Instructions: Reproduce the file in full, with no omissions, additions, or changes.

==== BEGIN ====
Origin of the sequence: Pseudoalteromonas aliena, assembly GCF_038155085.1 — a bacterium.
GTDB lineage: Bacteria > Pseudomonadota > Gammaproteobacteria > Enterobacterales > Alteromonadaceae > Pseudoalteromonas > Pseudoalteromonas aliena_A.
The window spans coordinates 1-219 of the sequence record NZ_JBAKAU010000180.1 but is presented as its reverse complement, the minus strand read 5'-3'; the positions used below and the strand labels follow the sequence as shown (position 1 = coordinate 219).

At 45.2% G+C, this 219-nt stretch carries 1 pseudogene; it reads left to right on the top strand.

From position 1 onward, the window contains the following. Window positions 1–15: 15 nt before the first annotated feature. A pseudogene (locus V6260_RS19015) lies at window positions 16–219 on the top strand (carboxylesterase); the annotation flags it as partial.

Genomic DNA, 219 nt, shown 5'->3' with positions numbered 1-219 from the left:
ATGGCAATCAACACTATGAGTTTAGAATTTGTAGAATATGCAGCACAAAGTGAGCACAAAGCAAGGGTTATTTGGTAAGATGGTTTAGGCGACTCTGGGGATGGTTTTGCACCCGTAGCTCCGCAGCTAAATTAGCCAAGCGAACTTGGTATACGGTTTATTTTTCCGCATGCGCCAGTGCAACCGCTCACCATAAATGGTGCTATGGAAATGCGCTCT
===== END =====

Origin of the sequence: Pseudoalteromonas aliena, assembly GCF_038155085.1 — a bacterium.
GTDB lineage: Bacteria > Pseudomonadota > Gammaproteobacteria > Enterobacterales > Alteromonadaceae > Pseudoalteromonas > Pseudoalteromonas aliena_A.
The window spans coordinates 1-219 of the sequence record NZ_JBAKAU010000180.1 but is presented as its reverse complement, the minus strand read 5'-3'; the positions used below and the strand labels follow the sequence as shown (position 1 = coordinate 219).

At 45.2% G+C, this 219-nt stretch carries 1 pseudogene; it reads left to right on the top strand.

From position 1 onward, the window contains the following. Window positions 1–15: 15 nt before the first annotated feature. A pseudogene (locus V6260_RS19015) lies at window positions 16–219 on the top strand (carboxylesterase); the annotation flags it as partial.

Genomic DNA, 219 nt, shown 5'->3' with positions numbered 1-219 from the left:
ATGGCAATCAACACTATGAGTTTAGAATTTGTAGAATATGCAGCACAAAGTGAGCACAAAGCAAGGGTTATTTGGTAAGATGGTTTAGGCGACTCTGGGGATGGTTTTGCACCCGTAGCTCCGCAGCTAAATTAGCCAAGCGAACTTGGTATACGGTTTATTTTTCCGCATGCGCCAGTGCAACCGCTCACCATAAATGGTGCTATGGAAATGCGCTCT